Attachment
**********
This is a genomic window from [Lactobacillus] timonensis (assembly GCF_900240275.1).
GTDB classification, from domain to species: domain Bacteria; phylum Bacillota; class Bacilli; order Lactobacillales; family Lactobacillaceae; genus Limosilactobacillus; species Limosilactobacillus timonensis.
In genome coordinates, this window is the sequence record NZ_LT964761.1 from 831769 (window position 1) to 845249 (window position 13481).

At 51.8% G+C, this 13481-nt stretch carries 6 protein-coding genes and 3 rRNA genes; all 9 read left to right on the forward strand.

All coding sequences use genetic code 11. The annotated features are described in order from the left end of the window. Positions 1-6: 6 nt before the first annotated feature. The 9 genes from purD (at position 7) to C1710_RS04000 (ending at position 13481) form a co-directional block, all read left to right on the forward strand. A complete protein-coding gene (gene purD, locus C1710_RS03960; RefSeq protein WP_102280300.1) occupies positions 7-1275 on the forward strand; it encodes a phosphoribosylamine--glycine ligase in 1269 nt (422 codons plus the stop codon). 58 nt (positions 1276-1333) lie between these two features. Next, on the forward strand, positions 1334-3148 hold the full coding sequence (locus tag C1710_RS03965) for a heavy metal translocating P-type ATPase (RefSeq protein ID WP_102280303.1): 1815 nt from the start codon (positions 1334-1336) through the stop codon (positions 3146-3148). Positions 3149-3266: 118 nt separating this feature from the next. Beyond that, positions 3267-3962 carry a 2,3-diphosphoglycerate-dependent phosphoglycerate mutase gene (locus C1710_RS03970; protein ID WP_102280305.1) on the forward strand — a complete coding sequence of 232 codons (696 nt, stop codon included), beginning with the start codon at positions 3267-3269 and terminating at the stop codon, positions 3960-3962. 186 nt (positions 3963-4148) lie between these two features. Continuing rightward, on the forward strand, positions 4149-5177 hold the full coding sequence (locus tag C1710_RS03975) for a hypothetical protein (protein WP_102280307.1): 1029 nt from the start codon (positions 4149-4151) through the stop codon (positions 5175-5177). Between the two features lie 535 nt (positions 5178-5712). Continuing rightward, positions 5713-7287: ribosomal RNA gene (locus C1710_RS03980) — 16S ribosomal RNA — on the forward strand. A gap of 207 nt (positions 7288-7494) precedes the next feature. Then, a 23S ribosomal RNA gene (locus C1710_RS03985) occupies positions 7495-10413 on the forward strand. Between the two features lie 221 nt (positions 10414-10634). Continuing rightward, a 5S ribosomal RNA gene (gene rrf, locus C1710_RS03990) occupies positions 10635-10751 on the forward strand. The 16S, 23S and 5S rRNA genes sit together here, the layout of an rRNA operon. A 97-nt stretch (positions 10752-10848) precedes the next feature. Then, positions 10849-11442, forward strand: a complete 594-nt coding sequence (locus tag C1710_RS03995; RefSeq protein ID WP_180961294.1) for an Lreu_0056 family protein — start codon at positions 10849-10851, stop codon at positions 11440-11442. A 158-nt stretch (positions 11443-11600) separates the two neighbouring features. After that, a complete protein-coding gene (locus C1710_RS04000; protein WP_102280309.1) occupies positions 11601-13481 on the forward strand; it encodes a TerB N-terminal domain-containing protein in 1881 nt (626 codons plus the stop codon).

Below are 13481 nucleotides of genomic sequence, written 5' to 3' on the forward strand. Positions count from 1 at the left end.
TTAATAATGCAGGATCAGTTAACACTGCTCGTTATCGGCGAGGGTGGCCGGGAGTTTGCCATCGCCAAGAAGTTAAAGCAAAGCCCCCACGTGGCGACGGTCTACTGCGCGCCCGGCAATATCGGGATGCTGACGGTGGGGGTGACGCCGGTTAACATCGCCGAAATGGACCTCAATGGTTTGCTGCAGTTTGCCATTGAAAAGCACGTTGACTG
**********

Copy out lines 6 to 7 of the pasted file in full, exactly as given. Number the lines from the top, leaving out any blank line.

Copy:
Below are 13481 nucleotides of genomic sequence, written 5' to 3' on the forward strand. Positions count from 1 at the left end.
TTAATAATGCAGGATCAGTTAACACTGCTCGTTATCGGCGAGGGTGGCCGGGAGTTTGCCATCGCCAAGAAGTTAAAGCAAAGCCCCCACGTGGCGACGGTCTACTGCGCGCCCGGCAATATCGGGATGCTGACGGTGGGGGTGACGCCGGTTAACATCGCCGAAATGGACCTCAATGGTTTGCTGCAGTTTGCCATTGAAAAGCACGTTGACTG